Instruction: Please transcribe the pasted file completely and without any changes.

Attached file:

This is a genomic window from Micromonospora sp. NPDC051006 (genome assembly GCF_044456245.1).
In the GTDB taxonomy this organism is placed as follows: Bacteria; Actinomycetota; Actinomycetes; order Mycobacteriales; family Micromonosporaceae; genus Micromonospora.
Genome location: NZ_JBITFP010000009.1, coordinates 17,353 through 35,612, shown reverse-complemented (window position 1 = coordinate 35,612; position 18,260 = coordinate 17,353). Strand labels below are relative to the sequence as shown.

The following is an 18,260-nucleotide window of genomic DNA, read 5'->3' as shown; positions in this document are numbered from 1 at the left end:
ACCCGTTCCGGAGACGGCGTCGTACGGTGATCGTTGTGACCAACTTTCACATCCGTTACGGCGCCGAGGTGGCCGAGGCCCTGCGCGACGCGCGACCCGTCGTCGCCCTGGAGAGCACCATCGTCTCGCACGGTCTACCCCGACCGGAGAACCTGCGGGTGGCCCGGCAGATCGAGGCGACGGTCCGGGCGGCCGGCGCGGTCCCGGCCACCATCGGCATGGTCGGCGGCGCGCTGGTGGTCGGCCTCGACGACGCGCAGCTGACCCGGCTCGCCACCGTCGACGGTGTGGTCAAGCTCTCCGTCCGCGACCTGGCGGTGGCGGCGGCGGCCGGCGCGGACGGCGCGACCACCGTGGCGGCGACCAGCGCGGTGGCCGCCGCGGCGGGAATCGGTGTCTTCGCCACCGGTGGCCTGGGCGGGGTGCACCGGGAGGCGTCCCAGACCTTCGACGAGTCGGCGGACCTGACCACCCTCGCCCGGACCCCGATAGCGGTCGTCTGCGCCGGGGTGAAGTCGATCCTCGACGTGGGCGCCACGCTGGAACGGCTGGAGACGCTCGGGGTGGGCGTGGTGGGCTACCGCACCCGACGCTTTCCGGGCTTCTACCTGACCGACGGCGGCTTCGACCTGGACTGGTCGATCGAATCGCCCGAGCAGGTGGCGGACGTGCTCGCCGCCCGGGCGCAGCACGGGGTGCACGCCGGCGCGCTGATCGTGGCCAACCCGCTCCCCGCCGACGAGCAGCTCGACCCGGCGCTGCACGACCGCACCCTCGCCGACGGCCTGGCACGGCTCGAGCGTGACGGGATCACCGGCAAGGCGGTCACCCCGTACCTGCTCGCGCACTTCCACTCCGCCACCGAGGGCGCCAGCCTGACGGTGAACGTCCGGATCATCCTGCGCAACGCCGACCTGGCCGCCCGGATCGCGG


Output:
This is a genomic window from Micromonospora sp. NPDC051006 (genome assembly GCF_044456245.1).
In the GTDB taxonomy this organism is placed as follows: Bacteria; Actinomycetota; Actinomycetes; order Mycobacteriales; family Micromonosporaceae; genus Micromonospora.
Genome location: NZ_JBITFP010000009.1, coordinates 17,353 through 35,612, shown reverse-complemented (window position 1 = coordinate 35,612; position 18,260 = coordinate 17,353). Strand labels below are relative to the sequence as shown.

The following is an 18,260-nucleotide window of genomic DNA, read 5'->3' as shown; positions in this document are numbered from 1 at the left end:
ACCCGTTCCGGAGACGGCGTCGTACGGTGATCGTTGTGACCAACTTTCACATCCGTTACGGCGCCGAGGTGGCCGAGGCCCTGCGCGACGCGCGACCCGTCGTCGCCCTGGAGAGCACCATCGTCTCGCACGGTCTACCCCGACCGGAGAACCTGCGGGTGGCCCGGCAGATCGAGGCGACGGTCCGGGCGGCCGGCGCGGTCCCGGCCACCATCGGCATGGTCGGCGGCGCGCTGGTGGTCGGCCTCGACGACGCGCAGCTGACCCGGCTCGCCACCGTCGACGGTGTGGTCAAGCTCTCCGTCCGCGACCTGGCGGTGGCGGCGGCGGCCGGCGCGGACGGCGCGACCACCGTGGCGGCGACCAGCGCGGTGGCCGCCGCGGCGGGAATCGGTGTCTTCGCCACCGGTGGCCTGGGCGGGGTGCACCGGGAGGCGTCCCAGACCTTCGACGAGTCGGCGGACCTGACCACCCTCGCCCGGACCCCGATAGCGGTCGTCTGCGCCGGGGTGAAGTCGATCCTCGACGTGGGCGCCACGCTGGAACGGCTGGAGACGCTCGGGGTGGGCGTGGTGGGCTACCGCACCCGACGCTTTCCGGGCTTCTACCTGACCGACGGCGGCTTCGACCTGGACTGGTCGATCGAATCGCCCGAGCAGGTGGCGGACGTGCTCGCCGCCCGGGCGCAGCACGGGGTGCACGCCGGCGCGCTGATCGTGGCCAACCCGCTCCCCGCCGACGAGCAGCTCGACCCGGCGCTGCACGACCGCACCCTCGCCGACGGCCTGGCACGGCTCGAGCGTGACGGGATCACCGGCAAGGCGGTCACCCCGTACCTGCTCGCGCACTTCCACTCCGCCACCGAGGGCGCCAGCCTGACGGTGAACGTCCGGATCATCCTGCGCAACGCCGACCTGGCCGCCCGGATCGCGG